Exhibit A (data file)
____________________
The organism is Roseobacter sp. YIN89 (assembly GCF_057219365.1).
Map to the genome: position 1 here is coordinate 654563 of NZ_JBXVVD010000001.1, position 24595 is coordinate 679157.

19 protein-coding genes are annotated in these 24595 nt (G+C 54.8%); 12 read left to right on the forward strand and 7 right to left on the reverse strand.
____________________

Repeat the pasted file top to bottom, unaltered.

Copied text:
The organism is Roseobacter sp. YIN89 (assembly GCF_057219365.1).
Map to the genome: position 1 here is coordinate 654563 of NZ_JBXVVD010000001.1, position 24595 is coordinate 679157.

19 protein-coding genes are annotated in these 24595 nt (G+C 54.8%); 12 read left to right on the forward strand and 7 right to left on the reverse strand.